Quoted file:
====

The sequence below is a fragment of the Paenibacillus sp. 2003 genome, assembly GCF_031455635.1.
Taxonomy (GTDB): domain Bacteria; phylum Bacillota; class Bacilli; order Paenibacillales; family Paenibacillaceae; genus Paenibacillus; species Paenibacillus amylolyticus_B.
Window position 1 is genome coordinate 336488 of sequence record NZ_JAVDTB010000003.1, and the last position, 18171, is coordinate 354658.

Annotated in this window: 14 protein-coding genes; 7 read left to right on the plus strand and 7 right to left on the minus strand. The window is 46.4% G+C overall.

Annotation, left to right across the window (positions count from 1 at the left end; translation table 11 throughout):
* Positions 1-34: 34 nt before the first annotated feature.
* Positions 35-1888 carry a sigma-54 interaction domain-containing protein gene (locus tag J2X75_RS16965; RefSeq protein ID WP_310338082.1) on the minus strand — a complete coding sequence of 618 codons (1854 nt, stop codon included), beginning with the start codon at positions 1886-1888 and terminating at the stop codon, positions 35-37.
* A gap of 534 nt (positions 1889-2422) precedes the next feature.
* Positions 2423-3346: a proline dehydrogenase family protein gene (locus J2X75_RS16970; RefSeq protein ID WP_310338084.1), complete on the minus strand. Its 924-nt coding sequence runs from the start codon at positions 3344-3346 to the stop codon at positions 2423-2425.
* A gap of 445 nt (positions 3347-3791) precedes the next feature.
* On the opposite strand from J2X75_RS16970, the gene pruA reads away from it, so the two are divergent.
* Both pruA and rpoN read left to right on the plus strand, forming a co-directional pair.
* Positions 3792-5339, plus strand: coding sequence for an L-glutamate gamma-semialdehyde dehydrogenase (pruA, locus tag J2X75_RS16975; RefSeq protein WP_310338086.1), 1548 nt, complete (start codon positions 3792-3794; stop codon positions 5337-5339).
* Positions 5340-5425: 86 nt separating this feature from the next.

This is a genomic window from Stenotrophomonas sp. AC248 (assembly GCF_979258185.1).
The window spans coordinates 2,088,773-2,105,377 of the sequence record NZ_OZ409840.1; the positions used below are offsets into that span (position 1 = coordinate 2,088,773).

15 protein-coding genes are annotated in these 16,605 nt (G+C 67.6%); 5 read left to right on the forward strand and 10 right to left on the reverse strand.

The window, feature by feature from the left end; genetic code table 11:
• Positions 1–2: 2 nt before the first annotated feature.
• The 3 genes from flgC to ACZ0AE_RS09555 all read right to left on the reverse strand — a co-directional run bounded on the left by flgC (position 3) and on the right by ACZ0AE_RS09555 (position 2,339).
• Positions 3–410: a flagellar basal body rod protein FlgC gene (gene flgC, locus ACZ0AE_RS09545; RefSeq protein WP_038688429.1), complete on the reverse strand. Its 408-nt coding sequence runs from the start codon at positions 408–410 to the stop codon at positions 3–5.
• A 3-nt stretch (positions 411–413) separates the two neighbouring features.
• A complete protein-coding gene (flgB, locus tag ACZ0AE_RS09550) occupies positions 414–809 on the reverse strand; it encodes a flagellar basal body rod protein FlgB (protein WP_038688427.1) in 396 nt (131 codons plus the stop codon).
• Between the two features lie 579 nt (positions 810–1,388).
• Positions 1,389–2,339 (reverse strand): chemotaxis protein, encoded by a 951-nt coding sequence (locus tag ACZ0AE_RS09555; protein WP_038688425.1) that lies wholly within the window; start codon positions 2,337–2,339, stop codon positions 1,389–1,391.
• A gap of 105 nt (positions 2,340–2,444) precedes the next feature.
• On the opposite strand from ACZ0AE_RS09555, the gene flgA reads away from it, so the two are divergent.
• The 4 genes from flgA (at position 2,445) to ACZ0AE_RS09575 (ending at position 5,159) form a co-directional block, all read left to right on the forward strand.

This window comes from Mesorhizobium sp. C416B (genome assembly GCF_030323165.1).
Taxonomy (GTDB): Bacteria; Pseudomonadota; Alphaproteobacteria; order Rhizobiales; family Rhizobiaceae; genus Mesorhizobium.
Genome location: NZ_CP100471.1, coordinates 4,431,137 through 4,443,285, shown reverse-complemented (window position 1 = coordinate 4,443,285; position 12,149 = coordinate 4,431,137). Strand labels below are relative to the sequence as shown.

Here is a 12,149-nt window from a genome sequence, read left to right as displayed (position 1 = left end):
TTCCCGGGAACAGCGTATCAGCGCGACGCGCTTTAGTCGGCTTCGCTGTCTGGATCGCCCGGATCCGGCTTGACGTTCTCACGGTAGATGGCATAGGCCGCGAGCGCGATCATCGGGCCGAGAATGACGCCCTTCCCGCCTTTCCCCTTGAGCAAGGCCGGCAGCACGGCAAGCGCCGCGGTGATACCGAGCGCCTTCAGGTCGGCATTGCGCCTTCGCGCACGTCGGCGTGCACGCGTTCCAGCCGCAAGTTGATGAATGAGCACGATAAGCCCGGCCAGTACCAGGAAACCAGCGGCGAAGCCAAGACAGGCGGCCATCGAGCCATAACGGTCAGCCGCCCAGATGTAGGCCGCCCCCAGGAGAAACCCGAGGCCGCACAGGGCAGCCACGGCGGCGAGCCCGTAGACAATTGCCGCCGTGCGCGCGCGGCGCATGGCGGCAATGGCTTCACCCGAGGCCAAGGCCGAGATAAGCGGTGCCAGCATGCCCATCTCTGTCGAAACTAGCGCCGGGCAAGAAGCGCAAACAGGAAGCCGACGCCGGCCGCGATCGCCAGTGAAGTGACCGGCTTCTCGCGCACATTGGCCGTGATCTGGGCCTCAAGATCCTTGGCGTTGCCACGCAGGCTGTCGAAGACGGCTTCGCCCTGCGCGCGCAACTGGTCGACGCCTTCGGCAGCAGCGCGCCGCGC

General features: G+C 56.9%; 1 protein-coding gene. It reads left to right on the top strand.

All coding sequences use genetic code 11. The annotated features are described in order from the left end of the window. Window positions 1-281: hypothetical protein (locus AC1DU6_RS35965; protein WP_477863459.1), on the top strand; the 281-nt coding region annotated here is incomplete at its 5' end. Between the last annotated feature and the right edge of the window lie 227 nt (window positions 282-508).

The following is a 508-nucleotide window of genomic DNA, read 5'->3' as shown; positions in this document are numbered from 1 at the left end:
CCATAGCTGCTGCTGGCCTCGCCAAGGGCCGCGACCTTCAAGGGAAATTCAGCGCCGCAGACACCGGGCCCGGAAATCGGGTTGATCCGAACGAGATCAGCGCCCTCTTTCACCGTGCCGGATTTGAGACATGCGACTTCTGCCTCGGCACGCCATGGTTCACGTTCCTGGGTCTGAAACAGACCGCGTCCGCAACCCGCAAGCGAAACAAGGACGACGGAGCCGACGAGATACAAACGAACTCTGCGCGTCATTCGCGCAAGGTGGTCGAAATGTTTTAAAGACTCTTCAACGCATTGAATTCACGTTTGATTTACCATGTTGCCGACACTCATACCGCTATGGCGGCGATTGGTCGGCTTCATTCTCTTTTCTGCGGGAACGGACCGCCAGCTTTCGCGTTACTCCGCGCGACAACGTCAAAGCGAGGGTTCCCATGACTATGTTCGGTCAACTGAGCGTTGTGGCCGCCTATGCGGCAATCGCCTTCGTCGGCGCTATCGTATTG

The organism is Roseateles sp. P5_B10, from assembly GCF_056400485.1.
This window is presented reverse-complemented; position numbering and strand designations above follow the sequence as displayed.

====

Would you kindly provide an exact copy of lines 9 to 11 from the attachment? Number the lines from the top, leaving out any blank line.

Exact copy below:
* Positions 2423-3346: a proline dehydrogenase family protein gene (locus J2X75_RS16970; RefSeq protein ID WP_310338084.1), complete on the minus strand. Its 924-nt coding sequence runs from the start codon at positions 3344-3346 to the stop codon at positions 2423-2425.
* A gap of 445 nt (positions 3347-3791) precedes the next feature.
* On the opposite strand from J2X75_RS16970, the gene pruA reads away from it, so the two are divergent.